Joshi connects history with the present by discussing how the policies of White Christian hegemony continue to marginalize religious minorities, people of color, women, and members of the LGBTQ+ community. Such policies of exclusion are seen in the various instantiations of immigration and naturalization policies, which Joshi reveals are intentionally curated to perpetuate a White Christian majority. Immigrants are given certain legal leniencies if they are closer to White Protestantism, and those who are further from this are stigmatized as uncivilized or un-American. Joshi emphasizes throughout this work that privilege is not only a function of skin color, but also of religious identity.
According to Joshi, White Christians have normalized the belief that a moral, trustworthy, and legitimate American must not only have European blood but be Christian as well. The author drives home the poignant fact that White supremacy is also Christian supremacy. If we are to understand the history of race in this country, we must consider it through the lens of religion as well. Joshi points out how scholars in religion and ethnic studies have missed this connection. Religious studies scholars have failed to adequately engage with race, and ethnic studies researchers have shied away from assessing the role religion plays in social justice issues. Joshi is among an increasing number of scholars whose work adequately reflects how deeply connected race and religion are in America, and this text convincingly shows that White supremacy and Christianity both mutually-reinforce systemic inequality.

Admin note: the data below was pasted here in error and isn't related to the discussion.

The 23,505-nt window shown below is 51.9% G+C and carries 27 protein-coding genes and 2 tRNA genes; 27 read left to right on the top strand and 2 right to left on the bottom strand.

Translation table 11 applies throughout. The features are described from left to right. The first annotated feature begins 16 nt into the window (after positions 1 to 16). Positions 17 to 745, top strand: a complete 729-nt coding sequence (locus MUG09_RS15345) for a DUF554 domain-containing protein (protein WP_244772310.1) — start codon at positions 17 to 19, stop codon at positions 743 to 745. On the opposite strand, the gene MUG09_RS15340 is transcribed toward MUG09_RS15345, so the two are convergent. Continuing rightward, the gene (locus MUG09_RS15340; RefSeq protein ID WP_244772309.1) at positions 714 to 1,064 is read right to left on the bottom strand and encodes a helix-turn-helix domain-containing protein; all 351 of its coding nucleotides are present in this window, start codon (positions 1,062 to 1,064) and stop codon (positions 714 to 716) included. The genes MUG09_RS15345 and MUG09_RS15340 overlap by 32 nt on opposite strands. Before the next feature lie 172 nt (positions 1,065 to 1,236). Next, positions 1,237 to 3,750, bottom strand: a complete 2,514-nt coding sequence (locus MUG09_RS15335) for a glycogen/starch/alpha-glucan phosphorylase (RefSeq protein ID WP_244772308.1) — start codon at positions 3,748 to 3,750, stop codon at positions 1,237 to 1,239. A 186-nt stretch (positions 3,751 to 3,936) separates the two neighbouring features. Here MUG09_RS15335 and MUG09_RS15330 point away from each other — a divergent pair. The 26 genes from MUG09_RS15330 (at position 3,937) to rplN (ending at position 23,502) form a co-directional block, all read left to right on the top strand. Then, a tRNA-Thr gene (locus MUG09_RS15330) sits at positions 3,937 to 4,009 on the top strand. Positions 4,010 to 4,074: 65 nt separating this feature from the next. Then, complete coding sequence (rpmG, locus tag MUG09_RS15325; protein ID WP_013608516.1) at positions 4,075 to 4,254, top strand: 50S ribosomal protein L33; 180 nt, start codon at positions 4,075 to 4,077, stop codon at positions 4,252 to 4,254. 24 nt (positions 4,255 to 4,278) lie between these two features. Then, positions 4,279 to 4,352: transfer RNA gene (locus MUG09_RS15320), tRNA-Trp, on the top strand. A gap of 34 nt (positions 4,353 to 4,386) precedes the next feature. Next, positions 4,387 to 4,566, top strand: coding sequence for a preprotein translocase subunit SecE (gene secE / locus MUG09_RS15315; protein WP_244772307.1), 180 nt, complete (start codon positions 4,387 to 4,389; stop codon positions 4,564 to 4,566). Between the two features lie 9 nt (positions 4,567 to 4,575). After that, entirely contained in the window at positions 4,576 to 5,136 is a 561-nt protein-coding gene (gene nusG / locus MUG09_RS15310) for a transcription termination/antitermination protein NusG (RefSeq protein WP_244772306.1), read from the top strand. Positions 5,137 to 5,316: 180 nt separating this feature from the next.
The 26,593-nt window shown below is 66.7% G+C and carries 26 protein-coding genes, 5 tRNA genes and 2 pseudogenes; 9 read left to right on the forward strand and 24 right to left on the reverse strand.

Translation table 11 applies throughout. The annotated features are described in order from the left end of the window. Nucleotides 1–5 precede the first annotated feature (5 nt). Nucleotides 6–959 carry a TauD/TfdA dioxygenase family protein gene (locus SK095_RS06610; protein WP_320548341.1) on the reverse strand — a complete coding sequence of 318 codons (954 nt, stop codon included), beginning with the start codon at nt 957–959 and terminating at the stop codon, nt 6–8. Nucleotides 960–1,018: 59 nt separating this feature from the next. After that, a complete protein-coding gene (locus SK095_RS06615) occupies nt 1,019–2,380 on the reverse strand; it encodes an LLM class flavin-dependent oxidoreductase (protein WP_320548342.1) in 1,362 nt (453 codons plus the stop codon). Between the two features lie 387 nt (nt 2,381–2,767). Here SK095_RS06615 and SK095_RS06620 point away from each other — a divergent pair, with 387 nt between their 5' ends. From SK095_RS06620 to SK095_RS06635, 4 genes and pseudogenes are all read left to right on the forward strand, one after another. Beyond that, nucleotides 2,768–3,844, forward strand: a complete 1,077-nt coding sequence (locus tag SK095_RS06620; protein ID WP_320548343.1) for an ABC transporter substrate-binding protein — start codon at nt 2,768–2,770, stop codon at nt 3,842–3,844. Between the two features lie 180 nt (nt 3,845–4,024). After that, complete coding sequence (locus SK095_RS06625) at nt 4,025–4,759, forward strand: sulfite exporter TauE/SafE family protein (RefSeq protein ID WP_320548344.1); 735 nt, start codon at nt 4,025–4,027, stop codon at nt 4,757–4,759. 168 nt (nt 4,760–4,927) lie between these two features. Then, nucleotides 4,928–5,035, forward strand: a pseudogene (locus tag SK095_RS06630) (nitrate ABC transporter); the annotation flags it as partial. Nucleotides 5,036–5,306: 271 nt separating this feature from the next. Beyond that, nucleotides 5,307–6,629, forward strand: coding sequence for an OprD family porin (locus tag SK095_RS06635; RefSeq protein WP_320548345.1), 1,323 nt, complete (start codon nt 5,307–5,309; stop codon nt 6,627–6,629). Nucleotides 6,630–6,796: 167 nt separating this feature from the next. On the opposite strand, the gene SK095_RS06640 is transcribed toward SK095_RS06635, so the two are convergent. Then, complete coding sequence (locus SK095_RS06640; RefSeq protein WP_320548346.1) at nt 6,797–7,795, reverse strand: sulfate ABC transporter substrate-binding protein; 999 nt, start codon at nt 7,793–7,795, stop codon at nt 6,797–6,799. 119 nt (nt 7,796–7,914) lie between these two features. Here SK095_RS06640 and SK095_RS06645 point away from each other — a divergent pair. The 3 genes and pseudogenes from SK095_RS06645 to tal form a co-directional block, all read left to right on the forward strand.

Importantly, Joshi’s work is also practical in its scope and emphasis. She identifies numerous unearned advantages Christians experience in chapter 4 to reveal how religious minorities are subject to laws, language, and structures that privilege Christianity and limit their own faith practices in everyday life. In the fifth chapter she also discusses how Christians continue to remain skeptical of the impact their privilege has on religious minorities, which contributes to their failure to confront their privilege head on. Importantly, efforts at improvement cannot come from one group alone either. For real change to occur, it is critical for not only White Christians to engage in this work, but religious and nonreligious minorities as well.
To intercept White Christian privilege requires a social justice approach that rethinks the ways in which we speak and formulate our understanding of others among us. The best means to achieve this is to change the assumptions we have about them and become more informed about traditions we may be unfamiliar with. Joshi is not aiming for religious minorities to gain more privilege, or to flip the power binary so Christians are no longer privileged; rather, she states that we should strive for an America where “all may feel included and live freely with all of our own histories, ancestries, and beliefs respected” (225). Such a nation would no longer be plagued by White Christian privilege, and instead would be a place that would welcome and celebrate people of all religions and races.
Deena M. Lin is a lecturer in philosophy and religious studies at San Francisco State University and California State University, East Bay.Deena LinDate Of Review:March 31, 2022